Interview: Alex Chang Talks Pete and Whitely and the High Drama Pao Interview: Alex Chang Talks Pete and Whitely and the High Drama Pao
Filmoria sat down with lead actor, Alex Chang to talk about his latest comedy TV show ‘Pete and Whitely’ and new post-WWII period drama... Interview: Alex Chang Talks Pete and Whitely and the High Drama Pao

Filmoria sat down with lead actor, Alex Chang to talk about his latest comedy TV show ‘Pete and Whitely’ and new post-WWII period drama ‘Pao’.

Can you tell us about your recent comedy ‘Pete and Whitely’?
Absolutely! The show is essentially a satirical look at behind-the-counter life in a Chinese takeaway. Pete runs his family takeaway and hires his friend, Whitely, to help him do it. It’s very much a run-down place which they both hate working at, but at least they have each other to prank and entertain, both each other and the customers! It’s low-brow comedy and totally outrageous with some of the dialogue which I enjoy a lot!

You play the lead character, Pete in the show. Did you have to research much for this role?
I grew up in a Chinese takeaway so I know first hand how stressful and interesting it can be behind the counter and in the kitchen. My parents had me working in the kitchen pretty early on, when I was 13 years old, until I was trusted to work with customers at the front counter. That’s when I can draw upon those experiences to help ease into the character of “Pete”. It’s great that I have that working experiences because it totally informs how instinctual I can be with “Pete” – as he’s quite close to who I am. It is rare to take on a role that you can pretty much be yourself!

Your latest role is Xiuquan, in the epic drama ‘Pao’. Can you tell us about the TV show?
The first thing I can wholeheartedly say is that it is EPIC. Not in terms of special effects but just in pure context and story, there is so much scope to the world of the series and indeed the characters. The show is based on Kerry Young’s award winning novel “Pao”. It tells the story of Pao, a Chinese immigrant to Jamaica who, after taking over his mentor’s organized crime syndicate and struggling for decades to achieve and maintain a position of status, comes to realize that there are other forms of status that are more important. As Pao comes to a place of redemption for his career-long personal and professional misdemeanors, the narrative also explores themes related to the nature of oppression and the relationship between the inner and outer life.

In an age where diversity is rightly taking more centre stage, it’s an incredibly exciting project to be part of. Full of fantastic creators and artists – it’s truly been wonderful.

Can you explain your character in “Pao”?
I play Xiuquan, Pao’s brother, who misses the motherland of China. He never wanted to move out to Jamaica and even though Chinatown in Kingston is populated by accommodating fellow Chinese workers and potential friends, he has found it incredibly difficult to acclimatize. Pao doesn’t have the same issue as he’s taken under Zhang’s (his mentor and lord of Chinatown) wing and so Xiuquan feels more resentment for the life of crime that Zhang associates himself in. As a character Xiuquan is a joy to discover. There are real problems he has which on screen can seem like he is petulant but in reality, we all could feel the way he does in a flash.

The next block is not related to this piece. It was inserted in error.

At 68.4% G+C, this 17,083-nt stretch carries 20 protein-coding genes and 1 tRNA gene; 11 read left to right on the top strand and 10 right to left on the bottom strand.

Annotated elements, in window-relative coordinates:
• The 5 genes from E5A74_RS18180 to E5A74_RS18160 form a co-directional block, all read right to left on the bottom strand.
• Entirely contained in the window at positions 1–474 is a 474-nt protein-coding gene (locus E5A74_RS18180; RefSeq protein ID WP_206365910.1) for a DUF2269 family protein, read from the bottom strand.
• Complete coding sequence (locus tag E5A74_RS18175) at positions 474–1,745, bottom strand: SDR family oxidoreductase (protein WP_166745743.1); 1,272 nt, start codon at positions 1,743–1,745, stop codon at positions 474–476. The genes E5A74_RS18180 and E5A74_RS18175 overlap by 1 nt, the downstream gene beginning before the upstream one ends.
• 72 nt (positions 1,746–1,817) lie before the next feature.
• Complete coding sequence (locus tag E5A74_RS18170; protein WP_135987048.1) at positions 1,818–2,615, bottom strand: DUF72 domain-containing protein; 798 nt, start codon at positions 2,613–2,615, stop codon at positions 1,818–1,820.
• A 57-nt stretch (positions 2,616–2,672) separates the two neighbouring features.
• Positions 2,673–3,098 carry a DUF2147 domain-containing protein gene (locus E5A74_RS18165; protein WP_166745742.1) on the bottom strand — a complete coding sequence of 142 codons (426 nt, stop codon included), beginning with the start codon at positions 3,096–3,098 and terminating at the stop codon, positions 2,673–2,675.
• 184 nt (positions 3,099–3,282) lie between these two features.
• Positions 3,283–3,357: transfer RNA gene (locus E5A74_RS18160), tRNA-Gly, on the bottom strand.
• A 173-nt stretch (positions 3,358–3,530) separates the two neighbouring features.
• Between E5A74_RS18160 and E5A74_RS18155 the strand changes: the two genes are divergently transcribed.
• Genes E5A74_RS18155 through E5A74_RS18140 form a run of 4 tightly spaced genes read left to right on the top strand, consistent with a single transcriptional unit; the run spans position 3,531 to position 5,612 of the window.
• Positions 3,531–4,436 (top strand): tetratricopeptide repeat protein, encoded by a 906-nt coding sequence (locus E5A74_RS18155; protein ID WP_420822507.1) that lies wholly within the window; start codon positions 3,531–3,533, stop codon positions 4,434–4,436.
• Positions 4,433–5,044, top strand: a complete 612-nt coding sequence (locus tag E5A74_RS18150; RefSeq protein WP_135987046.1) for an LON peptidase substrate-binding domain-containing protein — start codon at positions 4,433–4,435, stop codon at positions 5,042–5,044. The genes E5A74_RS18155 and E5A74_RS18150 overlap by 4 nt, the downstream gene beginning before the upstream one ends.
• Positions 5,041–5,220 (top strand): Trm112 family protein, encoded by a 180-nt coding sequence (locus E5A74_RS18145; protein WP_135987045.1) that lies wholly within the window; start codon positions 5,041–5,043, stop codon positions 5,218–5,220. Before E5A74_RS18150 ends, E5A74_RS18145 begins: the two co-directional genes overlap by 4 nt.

The relationship between Xiuquan and Pao is frosty. There is love between the brothers but they are so different in terms of what they value and hold dear which makes for dynamic scenes together.

What type of genre of film or TV show are you drawn to normally?
I really enjoy playing comedy. I think naturally I can be fairly sarcastic but that may be the Britishness in me! Equally though, I like high stakes films and TV series. Shows such as Grey’s Anatomy, 24, Prison Break, Sons Of Anarchy and more recently, Designated Survivor are brilliant. For films, I love The Godfather, Scent Of A Woman, Heat, Glengarry Glen Ross, Jerry Maguire and American Psycho – to be fair, the list could go on but I’ll leave it at that!

Who inspires you as an actor?
Al Pacino was the reason I got into acting in the first place. The Godfather is a mesmerizing piece of work and Al Pacino does a phenomenal job in it. He’s such a class act, a real gentleman too. I also admire Keanu Reeves and Denzel Washington, both as actors and people for very different reasons. Keanu for just how hard he works on his films with regards to stunts, the physical side to action and Denzel Washington for how he has so much gravitas as a performer. They’re both wonderful human beings and the epitome of dedication to the craft. More recently, I’m going to be biased and say that, Tom Hardy, Eddie Redmayne, Daniel Wu, Benedict Wong, Jimmy Akingbola, James McAvoy, Michael Fassbender are guys I learn from constantly.

What can we look forward to from you?
These are exciting times. I’m currently on an international tour of “The Twits” by Roald Dahl on stage in association with The Curve Theatre & Rose Theatre Kingston. I also have a couple of movies set to film just after the summer so stay tuned!

Thank you Alex – we are excited to see what’s next for you.

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Jon Dingle Editor

A film journalist, writer and a filmmaker in business for over 20 years. I am passionate about movies, television series, music and online games.